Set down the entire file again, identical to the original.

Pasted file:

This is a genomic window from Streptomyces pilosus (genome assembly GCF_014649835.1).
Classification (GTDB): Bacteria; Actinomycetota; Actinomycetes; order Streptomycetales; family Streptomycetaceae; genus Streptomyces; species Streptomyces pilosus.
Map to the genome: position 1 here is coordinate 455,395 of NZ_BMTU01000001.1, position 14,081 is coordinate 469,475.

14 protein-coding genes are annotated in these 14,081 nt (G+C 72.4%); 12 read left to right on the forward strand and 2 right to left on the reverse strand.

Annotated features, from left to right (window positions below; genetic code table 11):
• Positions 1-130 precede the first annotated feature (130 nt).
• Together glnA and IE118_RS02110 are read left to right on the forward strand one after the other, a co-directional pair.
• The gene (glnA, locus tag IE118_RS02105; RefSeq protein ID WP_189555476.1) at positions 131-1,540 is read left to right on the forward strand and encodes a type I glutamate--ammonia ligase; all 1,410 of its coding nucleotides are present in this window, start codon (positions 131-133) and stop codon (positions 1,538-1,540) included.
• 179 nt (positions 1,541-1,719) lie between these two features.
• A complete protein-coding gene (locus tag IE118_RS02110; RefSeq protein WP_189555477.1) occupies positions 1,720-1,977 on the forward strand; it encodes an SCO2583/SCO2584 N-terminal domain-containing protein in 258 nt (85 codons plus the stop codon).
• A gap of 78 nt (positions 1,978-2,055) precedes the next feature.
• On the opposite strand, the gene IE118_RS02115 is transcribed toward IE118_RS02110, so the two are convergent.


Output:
This is a genomic window from Streptomyces pilosus (genome assembly GCF_014649835.1).
Classification (GTDB): Bacteria; Actinomycetota; Actinomycetes; order Streptomycetales; family Streptomycetaceae; genus Streptomyces; species Streptomyces pilosus.
Map to the genome: position 1 here is coordinate 455,395 of NZ_BMTU01000001.1, position 14,081 is coordinate 469,475.

14 protein-coding genes are annotated in these 14,081 nt (G+C 72.4%); 12 read left to right on the forward strand and 2 right to left on the reverse strand.

Annotated features, from left to right (window positions below; genetic code table 11):
• Positions 1-130 precede the first annotated feature (130 nt).
• Together glnA and IE118_RS02110 are read left to right on the forward strand one after the other, a co-directional pair.
• The gene (glnA, locus tag IE118_RS02105; RefSeq protein ID WP_189555476.1) at positions 131-1,540 is read left to right on the forward strand and encodes a type I glutamate--ammonia ligase; all 1,410 of its coding nucleotides are present in this window, start codon (positions 131-133) and stop codon (positions 1,538-1,540) included.
• 179 nt (positions 1,541-1,719) lie between these two features.
• A complete protein-coding gene (locus tag IE118_RS02110; RefSeq protein WP_189555477.1) occupies positions 1,720-1,977 on the forward strand; it encodes an SCO2583/SCO2584 N-terminal domain-containing protein in 258 nt (85 codons plus the stop codon).
• A gap of 78 nt (positions 1,978-2,055) precedes the next feature.
• On the opposite strand, the gene IE118_RS02115 is transcribed toward IE118_RS02110, so the two are convergent.